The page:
With one death and 77 people reported ill, the latest foodborne illness outbreak has led to one of the largest recalls in U.S. history. Food giant Cargill has been forced to pull a staggering 36 million pounds of ground turkey from the market. And the victims in this case have gotten very sick — almost one-third have ended up in the hospital.
As a Texas jury considers a possible life sentence for polygamist leader Warren Jeffs, a coalition of polygamist groups is condemning the sexual abuse that led to Jeffs' conviction.
"We are alarmed that such depravity could have been perpetrated by anyone," says a written statement from the Principle Rights Coalition, a group representing five polygamist groups in Arizona and Utah, as well as "numerous other independent Fundamentalist Mormons."
Peter Boone is a principal at Salute Capital Management and non-resident senior fellow at the Peterson Institute for International Economics (PIIE). Simon Johnson is the Ronald A. Kurtz Professor of Entrepreneurship at MIT's Sloan School of Management and Senior Fellow at PIIE.
Mark Hemingway is an editorial page writer for the Washington Examiner.
Much to the frustration of the press corps and the country at large, President Obama went nearly a year without giving a press conference at a time when the country was in a rather precarious state economically and politically. Lately, however it seems that Obama has decided that the debt ceiling debate is the time to reengage — no doubt the looming campaign has something to do with this decision.
The private sector created 154,000 jobs. There was growth in health, retail and manufacturing. But governments cut 37,000 jobs, and a lot of those were the result of the government shutdown in Minnesota. Steve Inskeep gets the latest from NPR's Tamara Keith.
The concerns that the pending merger between University of Louisville Hospital, Jewish Hospital and Catholic Health Initiatives has put the future of certain services in question. Doctors in the merged University Hospital will have to follow Catholic directives, meaning many reproductive health services (contraception counseling, vasectomies, tubal ligations, emergency and elective abortions) will not be allowed and end-of-life care will also change.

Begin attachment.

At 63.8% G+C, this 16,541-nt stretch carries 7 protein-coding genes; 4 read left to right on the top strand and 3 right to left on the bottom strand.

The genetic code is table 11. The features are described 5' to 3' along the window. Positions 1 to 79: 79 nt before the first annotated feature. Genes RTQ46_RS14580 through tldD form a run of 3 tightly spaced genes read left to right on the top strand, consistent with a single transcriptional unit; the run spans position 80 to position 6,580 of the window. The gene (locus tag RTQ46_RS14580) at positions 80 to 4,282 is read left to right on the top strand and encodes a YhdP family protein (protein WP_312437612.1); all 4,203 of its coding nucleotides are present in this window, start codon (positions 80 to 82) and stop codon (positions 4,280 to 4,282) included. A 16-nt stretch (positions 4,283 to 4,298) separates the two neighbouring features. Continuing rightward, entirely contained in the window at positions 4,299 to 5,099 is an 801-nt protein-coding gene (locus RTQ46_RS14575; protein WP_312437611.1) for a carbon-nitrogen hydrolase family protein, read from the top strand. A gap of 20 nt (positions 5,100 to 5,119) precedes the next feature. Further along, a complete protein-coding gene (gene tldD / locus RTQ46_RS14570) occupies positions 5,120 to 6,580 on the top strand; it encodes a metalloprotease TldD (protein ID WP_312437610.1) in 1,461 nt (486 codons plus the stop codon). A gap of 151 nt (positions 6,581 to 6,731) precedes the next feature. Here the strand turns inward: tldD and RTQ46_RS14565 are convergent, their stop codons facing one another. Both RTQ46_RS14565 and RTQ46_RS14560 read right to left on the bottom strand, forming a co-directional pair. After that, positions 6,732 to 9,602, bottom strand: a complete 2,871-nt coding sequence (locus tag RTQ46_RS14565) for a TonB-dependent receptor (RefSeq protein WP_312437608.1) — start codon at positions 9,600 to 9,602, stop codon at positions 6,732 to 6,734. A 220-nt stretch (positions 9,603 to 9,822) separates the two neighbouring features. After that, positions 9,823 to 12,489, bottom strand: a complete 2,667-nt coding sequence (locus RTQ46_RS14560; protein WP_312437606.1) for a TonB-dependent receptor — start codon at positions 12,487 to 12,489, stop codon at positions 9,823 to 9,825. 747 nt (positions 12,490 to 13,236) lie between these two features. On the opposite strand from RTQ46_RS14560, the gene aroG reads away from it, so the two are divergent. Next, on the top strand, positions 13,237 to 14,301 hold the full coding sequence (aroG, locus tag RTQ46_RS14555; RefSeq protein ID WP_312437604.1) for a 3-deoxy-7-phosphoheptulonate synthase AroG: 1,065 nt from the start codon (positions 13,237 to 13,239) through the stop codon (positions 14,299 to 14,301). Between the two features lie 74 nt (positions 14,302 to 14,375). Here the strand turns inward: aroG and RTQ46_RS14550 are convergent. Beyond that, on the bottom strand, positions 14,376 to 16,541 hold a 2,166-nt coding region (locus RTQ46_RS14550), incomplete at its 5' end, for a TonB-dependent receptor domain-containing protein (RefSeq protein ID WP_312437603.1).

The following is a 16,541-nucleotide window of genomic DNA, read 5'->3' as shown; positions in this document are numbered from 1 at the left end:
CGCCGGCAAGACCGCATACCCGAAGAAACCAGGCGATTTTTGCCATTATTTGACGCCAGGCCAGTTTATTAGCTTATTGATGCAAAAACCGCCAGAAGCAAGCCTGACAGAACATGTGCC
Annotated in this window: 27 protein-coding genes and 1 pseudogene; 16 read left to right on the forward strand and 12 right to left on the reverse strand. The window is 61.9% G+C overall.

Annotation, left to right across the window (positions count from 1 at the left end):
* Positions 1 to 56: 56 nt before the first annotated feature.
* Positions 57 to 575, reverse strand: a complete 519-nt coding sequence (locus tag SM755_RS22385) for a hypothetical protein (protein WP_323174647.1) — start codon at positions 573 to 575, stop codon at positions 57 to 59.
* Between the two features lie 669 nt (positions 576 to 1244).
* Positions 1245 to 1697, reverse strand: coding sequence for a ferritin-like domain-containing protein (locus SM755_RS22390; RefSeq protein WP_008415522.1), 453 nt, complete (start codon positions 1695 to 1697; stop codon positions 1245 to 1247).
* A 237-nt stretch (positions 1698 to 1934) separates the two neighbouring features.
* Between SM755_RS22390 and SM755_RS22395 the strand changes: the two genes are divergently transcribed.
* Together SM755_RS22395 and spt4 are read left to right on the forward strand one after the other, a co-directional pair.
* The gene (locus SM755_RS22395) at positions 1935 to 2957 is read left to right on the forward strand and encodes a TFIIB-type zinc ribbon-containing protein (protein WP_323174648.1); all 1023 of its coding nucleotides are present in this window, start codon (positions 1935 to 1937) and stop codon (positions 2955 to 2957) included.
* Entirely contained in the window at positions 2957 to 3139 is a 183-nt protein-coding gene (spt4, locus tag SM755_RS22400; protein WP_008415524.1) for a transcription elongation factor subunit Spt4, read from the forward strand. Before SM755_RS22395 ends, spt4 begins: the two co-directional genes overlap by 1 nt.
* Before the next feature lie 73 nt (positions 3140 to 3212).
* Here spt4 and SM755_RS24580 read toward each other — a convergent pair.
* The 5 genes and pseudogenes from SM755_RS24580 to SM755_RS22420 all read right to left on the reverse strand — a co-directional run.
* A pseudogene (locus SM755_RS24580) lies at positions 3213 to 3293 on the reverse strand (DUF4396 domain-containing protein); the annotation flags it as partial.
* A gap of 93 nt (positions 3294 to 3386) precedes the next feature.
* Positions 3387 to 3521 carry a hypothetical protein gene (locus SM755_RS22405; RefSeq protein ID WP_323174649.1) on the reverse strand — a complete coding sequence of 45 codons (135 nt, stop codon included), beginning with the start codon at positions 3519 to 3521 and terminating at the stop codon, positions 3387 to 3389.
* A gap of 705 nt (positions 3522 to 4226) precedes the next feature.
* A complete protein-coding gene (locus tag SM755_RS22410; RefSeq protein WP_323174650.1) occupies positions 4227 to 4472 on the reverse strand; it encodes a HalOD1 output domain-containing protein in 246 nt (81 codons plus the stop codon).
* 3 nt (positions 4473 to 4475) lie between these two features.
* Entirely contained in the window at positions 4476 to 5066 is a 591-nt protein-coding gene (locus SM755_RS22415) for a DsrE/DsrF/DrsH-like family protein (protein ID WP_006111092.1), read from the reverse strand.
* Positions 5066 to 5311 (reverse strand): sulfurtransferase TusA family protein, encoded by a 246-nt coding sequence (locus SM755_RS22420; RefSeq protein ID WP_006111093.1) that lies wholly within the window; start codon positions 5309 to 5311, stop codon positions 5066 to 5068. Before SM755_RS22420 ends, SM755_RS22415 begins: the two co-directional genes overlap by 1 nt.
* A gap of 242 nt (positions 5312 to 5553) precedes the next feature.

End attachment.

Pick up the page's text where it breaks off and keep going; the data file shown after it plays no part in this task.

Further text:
For some 23-million students nationwide, the school day begins and ends with a trip on a school bus. Unfortunately, each year many children are injured and even killed in school bus related crashes. Last year, Kentucky had 985 school bus related crashes resulting in 278 injuries and four deaths. With school starting in many communities, KSP Spokesman Lt. David Jude is urging motorists to be alert for loading and unloading school buses.
The fourth and final conference hosted by the Lexington police department this summer will bring hundreds of female officers from around the world to Lexington for training and education. Many of the attendees come from countries where women may be police officers but are not allowed to drive cars, a press release said. Many of those officers will drive for the first time while in Lexington, during a seminar that will train them in police driving techniques.
Originally published on Fri August 5, 2011 5:06 pm
The nations belonging to the euro currency zone have been struggling with a debt crisis for more than a year. The wealthier nations — notably, Germany — have helped bail out the troubled nations, including Greece, Ireland and Portugal.
Yet these smaller countries have not solved their financial problems, and there is now a growing fear that the debt problems are spreading to the much larger economies of Spain and Italy.